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First Substitute SB 24, Marriage Recognition Policy

09 March 2004 Published in Legislative Work

Governor Olene Walker

210 State Capitol
Salt Lake City, Utah 84114-0601

March 10, 2004

Dear Governor Walker,

The ACLU of Utah appreciates the opportunity to comment on First Substitute SB 24, Marriage Recognition Policy. This proposed law likely violates the state and federal constitutions, is inherently discriminatory and unfair, and therefore should not become part of Utah law.

Existing Utah law already prohibits marriage between persons of the same sex. However, SB 24 goes further by amending this section to reinforce that definition of marriage, and by denying same-sex couples any mechanism for ensuring that the law recognizes their emotional and financial commitments to one another.

Just as laws sanctioning racial discrimination and prohibiting interracial marriage are unconstitutional, laws forbidding same-sex couples from marrying are unconstitutional. This is in part because the state does not have a legitimate interest in denying the rights and incidents of marriage to couples based merely on their sex. State issued marriage licenses grant couples upward of 1,500 state and federal legal benefits, which are now denied to same-sex couples in Utah. These benefits range from tax breaks to hospital visitation rights to child custody rights. Same-sex couples wish to be legally married not only to confirm their commitments to each other, but also to protect the stability of their families.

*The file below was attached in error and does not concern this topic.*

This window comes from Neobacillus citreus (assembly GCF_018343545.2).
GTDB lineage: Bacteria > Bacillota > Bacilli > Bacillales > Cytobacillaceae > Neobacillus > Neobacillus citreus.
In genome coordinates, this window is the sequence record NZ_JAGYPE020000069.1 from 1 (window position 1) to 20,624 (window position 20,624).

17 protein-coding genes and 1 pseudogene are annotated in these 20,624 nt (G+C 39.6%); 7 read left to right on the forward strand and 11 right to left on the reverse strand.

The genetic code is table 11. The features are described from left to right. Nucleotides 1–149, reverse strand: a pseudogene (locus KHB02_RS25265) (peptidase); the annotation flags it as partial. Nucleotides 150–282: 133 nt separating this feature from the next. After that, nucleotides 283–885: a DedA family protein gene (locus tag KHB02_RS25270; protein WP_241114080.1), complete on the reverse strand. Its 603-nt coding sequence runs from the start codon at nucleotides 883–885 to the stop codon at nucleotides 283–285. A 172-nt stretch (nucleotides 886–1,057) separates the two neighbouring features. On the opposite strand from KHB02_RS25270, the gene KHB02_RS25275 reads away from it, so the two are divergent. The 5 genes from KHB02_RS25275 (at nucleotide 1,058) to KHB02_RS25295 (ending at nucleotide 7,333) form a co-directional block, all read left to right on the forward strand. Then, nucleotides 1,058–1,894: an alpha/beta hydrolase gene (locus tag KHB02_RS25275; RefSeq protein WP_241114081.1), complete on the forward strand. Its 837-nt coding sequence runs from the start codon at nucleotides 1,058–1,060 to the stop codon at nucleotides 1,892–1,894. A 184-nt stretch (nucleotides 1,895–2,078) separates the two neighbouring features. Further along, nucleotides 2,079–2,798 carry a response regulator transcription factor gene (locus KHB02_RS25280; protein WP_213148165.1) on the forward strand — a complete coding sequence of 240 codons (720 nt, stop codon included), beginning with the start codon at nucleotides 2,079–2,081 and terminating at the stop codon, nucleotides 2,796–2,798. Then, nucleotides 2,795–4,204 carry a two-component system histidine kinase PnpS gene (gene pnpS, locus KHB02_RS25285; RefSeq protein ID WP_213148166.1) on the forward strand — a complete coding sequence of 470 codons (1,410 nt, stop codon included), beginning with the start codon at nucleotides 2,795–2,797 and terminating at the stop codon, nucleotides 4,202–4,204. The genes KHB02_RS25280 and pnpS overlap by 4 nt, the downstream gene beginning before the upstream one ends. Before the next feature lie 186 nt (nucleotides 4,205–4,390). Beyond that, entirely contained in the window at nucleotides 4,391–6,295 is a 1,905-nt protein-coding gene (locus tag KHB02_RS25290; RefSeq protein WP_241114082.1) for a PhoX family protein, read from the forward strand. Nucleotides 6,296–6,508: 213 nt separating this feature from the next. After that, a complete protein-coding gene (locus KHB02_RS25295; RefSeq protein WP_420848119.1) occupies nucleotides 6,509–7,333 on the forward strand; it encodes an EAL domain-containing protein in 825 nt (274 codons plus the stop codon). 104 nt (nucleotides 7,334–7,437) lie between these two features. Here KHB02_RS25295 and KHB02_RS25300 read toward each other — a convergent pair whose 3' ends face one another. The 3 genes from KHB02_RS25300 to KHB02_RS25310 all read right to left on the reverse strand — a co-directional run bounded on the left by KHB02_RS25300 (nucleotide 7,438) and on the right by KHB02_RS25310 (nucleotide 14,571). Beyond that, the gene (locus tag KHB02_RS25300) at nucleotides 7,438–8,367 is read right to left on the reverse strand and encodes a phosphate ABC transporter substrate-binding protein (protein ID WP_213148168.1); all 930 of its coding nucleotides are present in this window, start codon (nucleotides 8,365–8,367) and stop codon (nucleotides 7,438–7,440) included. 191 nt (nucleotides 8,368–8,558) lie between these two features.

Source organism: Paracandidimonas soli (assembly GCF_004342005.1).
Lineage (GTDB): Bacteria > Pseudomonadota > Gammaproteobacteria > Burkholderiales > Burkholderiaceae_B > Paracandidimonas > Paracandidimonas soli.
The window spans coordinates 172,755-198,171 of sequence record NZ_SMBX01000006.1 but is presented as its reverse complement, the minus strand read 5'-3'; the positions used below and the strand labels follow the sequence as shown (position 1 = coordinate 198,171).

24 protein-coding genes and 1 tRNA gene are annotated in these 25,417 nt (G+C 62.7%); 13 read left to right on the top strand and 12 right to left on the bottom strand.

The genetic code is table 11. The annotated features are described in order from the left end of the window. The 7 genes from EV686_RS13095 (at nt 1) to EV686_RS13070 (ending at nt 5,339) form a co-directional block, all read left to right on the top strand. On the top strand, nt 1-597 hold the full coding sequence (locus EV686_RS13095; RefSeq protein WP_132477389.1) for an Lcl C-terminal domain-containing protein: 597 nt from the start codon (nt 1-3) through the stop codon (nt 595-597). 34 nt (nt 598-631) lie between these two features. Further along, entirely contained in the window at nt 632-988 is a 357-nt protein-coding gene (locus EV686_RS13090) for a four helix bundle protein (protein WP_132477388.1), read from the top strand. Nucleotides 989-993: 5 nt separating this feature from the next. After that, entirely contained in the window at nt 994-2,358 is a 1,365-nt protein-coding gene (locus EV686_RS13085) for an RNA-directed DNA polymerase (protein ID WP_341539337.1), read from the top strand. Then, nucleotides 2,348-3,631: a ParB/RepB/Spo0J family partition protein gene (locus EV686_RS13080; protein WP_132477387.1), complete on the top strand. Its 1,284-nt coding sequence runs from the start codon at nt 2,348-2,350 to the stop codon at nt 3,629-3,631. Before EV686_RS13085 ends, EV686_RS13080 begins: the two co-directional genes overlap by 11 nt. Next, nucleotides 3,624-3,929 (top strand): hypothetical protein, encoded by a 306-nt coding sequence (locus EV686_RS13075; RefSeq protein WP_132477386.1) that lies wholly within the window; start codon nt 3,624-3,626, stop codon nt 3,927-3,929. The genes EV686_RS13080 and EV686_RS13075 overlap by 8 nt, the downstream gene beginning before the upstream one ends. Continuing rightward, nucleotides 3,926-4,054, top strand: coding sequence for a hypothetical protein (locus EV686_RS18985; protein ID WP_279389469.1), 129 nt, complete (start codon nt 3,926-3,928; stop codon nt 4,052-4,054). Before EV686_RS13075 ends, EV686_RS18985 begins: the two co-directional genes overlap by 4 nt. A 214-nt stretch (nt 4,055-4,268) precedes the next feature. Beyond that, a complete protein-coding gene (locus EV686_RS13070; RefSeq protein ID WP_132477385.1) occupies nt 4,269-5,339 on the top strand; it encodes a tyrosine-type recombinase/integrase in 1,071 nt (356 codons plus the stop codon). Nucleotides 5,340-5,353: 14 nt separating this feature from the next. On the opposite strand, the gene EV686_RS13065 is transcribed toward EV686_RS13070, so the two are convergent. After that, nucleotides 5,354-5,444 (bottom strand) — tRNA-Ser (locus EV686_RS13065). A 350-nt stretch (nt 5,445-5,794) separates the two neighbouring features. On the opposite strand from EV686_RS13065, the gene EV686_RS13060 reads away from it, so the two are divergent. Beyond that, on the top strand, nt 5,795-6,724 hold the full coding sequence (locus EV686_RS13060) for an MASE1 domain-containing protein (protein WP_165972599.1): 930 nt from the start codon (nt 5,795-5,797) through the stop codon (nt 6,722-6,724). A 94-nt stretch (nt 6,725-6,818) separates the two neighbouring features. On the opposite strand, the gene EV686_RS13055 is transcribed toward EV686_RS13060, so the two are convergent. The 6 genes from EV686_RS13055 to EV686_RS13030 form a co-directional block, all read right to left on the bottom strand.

Denying these rights and benefits to same-sex couples in Utah is discrimination in violation of the guarantee of equal protection of the law under the Fourteenth Amendment to the U.S. Constitution. This discrimination also violates the uniform operation of the law provision, article I, section 24, of the Utah Constitution. Further, the U.S. Supreme Court has long held that discrimination for its own sake is inherently improper. This proposed law discriminates against same-sex couples based solely on the sex of the couples.

Under the proposed law, Utah will not recognize or give any legal effect to any marriages, or other unions substantially equivalent to marriage, performed in other states. This refusal will further undermine the stability of gay and lesbian families in Utah.

Discrimination should not be legalized in Utah. We respectfully request a veto of this proposed law.


Dani Eyer, Executive Director

Margaret Plane, Staff Attorney

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